# Incremental Backups with RSYNC in Windows

I was pointed to the cool rsync-backup script which uses cygwin's rsync and hardlinks in NTFS to provide a method for incremental backups which is probably the best I have seen so far. Basically, the effect is as follows: Whenever you backup your data to the backup location (which is somewhere on an NTFS drive), the only actual data that will be copied is for the files that have changed since the last backup. Nevertheless, there will be a new folder in your backup location which contains all files and folders you just backed up. Just: Those that did not change have not been copied, they have just been hardlinked to the old files instead. Now here comes the best part: The actual contents of a file with more than one hardlink to it are deleted only after the last link to it has been removed. Thus, you can delete old backups and the only data that will actually be deleted is the old data, the data that changed in later backups. Now, I modified the script slightly to better suit my needs. First of all, I only back up a single folder. If you want to backup multiple folders to a single location, move along. This is not for you. Use the original rsync-backup if you wish. Mine is different. The download is at the bottom, but let me explain how it works first. You invoke it like this:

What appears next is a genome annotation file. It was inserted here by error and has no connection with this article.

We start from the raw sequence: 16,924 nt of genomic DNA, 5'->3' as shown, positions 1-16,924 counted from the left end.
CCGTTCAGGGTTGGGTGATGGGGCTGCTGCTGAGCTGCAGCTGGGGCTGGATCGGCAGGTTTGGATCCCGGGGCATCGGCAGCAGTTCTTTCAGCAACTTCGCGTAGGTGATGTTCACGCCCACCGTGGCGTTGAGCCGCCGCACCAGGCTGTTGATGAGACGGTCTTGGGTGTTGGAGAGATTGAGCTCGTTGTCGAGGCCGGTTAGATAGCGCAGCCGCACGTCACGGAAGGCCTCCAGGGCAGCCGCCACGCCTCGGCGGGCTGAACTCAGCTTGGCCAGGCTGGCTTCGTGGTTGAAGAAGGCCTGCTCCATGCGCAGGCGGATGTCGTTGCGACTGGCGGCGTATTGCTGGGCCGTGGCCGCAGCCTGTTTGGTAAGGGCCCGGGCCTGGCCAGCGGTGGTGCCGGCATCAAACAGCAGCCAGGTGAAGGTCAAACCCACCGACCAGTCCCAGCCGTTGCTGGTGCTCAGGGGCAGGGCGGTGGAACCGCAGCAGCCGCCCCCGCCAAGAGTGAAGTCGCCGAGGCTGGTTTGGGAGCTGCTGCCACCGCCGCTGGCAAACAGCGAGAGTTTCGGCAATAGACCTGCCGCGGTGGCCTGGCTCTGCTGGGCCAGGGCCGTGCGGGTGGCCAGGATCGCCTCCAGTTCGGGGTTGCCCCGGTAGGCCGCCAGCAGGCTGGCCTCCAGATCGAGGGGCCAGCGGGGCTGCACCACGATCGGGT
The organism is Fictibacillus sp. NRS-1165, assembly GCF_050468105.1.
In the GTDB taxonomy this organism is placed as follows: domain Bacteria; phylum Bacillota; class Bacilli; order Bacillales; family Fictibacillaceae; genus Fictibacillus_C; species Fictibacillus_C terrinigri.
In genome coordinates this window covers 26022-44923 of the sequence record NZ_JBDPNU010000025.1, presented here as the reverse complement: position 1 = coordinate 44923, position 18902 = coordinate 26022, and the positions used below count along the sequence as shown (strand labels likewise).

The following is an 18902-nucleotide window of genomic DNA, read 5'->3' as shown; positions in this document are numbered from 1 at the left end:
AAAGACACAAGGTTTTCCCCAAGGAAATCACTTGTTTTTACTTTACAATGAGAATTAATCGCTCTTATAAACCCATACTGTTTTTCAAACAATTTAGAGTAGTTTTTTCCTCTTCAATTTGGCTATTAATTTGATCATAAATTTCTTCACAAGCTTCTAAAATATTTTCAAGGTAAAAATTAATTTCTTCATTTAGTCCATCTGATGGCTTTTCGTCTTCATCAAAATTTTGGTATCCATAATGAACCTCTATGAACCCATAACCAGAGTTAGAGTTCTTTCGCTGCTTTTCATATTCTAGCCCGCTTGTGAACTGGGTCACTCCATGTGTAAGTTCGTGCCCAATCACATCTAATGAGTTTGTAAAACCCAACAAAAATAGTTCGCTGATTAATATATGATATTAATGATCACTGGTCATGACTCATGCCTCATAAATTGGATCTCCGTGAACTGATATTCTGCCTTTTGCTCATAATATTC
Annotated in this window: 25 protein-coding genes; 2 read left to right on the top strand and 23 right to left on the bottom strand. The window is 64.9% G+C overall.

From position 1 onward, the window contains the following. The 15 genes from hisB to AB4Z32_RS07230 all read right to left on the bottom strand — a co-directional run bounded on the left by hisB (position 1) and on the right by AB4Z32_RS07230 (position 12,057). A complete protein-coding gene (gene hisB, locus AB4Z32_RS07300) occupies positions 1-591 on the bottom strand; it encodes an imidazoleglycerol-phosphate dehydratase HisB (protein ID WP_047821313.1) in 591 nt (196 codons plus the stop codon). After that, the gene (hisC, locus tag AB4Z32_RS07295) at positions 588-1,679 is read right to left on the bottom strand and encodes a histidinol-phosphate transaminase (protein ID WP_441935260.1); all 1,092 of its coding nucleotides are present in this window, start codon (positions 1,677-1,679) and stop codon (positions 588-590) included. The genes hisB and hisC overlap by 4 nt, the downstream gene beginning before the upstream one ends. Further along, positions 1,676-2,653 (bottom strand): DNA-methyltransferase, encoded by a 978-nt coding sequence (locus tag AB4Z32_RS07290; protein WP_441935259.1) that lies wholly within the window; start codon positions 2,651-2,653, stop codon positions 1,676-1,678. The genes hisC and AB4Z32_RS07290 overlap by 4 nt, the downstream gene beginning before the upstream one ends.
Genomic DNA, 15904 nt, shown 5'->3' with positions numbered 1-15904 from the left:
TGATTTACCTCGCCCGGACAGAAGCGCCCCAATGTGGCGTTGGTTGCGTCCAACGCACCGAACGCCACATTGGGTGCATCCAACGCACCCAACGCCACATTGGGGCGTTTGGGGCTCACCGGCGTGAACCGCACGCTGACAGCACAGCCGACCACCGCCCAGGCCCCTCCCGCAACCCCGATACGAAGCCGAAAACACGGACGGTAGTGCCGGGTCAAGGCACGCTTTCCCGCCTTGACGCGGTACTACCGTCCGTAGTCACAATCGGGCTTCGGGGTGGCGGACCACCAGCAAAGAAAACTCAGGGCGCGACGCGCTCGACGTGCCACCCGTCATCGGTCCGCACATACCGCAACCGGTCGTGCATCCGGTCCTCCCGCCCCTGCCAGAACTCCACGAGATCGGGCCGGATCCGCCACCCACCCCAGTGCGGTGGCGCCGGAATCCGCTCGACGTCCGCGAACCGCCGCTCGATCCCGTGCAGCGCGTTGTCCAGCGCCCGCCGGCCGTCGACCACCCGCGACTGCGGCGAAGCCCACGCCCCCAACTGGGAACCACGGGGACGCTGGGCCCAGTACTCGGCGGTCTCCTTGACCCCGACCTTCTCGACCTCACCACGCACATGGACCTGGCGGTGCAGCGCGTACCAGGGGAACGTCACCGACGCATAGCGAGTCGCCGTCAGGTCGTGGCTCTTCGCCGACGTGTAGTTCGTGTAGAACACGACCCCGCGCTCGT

cscript rsyncbackup.vbs /src:D:\data /dst:B:\backup

and it will backup D:\data incrementally in the above way to B:\backup. There is a twist. I did not really like the way excludes were handled in rsync-backup, this is why I use the exclude-from option. In practice, this means that you have to create a file D:\data\exclude which in my case looks a little something like this:
code/eclipse/.metadata
mailboxes
*.aux
*.toc
*.bbl
*.blg
*.synctex.gz
*.obj
*.o

That's because I do not want to backup the metadata from eclipse's project directory, the local data stored by thunderbird (mailboxes), or those temporary files created by $\LaTeX$ and gcc. Finally, I made myself a little batch file rsyncbackup.bat, which is placed together with rsyncbackup.vbs in the same directory D:\data\backup and looks like this:
@echo off&setlocal
for %%i in ("%~dp0..") do set "folder=%%~fi"
cscript rsyncbackup.vbs /dst:B:\backup /src:%folder%
pause

The second line takes argument %0, which is D:\data\backup\rsyncbackup.bat, and only looks at the directory, that's what %~dp0 is. Thus, %~dp0.. is the path D:\data\backup\.. and then I set the environment variable %folder% to that path. Except! Using %%~fi, the for loop canonicalizes it for me and %folder% will end up being the string D:\data. Why is this great? Because I synchronize my data across several computers, and on each of them I can now simply double-click this batch file as long as my backup location is mapped to B:\backup. You can now download my altered rsync-backup script.